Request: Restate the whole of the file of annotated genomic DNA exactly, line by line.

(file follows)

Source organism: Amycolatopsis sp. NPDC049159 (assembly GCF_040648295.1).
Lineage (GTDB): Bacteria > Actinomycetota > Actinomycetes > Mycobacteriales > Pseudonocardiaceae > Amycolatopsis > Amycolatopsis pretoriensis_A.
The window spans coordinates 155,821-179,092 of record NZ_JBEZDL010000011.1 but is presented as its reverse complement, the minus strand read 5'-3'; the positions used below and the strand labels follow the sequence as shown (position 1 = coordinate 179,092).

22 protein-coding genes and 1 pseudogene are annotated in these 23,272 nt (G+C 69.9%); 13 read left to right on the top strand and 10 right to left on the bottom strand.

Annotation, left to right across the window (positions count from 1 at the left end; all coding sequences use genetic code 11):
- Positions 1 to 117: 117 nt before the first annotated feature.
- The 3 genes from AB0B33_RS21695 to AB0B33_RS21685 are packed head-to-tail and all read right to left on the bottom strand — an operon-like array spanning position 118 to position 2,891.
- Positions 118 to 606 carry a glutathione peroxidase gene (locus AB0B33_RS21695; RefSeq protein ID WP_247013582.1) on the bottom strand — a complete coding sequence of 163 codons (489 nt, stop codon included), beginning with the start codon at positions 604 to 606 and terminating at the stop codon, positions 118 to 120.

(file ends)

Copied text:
Source organism: Amycolatopsis sp. NPDC049159 (assembly GCF_040648295.1).
Lineage (GTDB): Bacteria > Actinomycetota > Actinomycetes > Mycobacteriales > Pseudonocardiaceae > Amycolatopsis > Amycolatopsis pretoriensis_A.
The window spans coordinates 155,821-179,092 of record NZ_JBEZDL010000011.1 but is presented as its reverse complement, the minus strand read 5'-3'; the positions used below and the strand labels follow the sequence as shown (position 1 = coordinate 179,092).

22 protein-coding genes and 1 pseudogene are annotated in these 23,272 nt (G+C 69.9%); 13 read left to right on the top strand and 10 right to left on the bottom strand.

Annotation, left to right across the window (positions count from 1 at the left end; all coding sequences use genetic code 11):
- Positions 1 to 117: 117 nt before the first annotated feature.
- The 3 genes from AB0B33_RS21695 to AB0B33_RS21685 are packed head-to-tail and all read right to left on the bottom strand — an operon-like array spanning position 118 to position 2,891.
- Positions 118 to 606 carry a glutathione peroxidase gene (locus AB0B33_RS21695; RefSeq protein ID WP_247013582.1) on the bottom strand — a complete coding sequence of 163 codons (489 nt, stop codon included), beginning with the start codon at positions 604 to 606 and terminating at the stop codon, positions 118 to 120.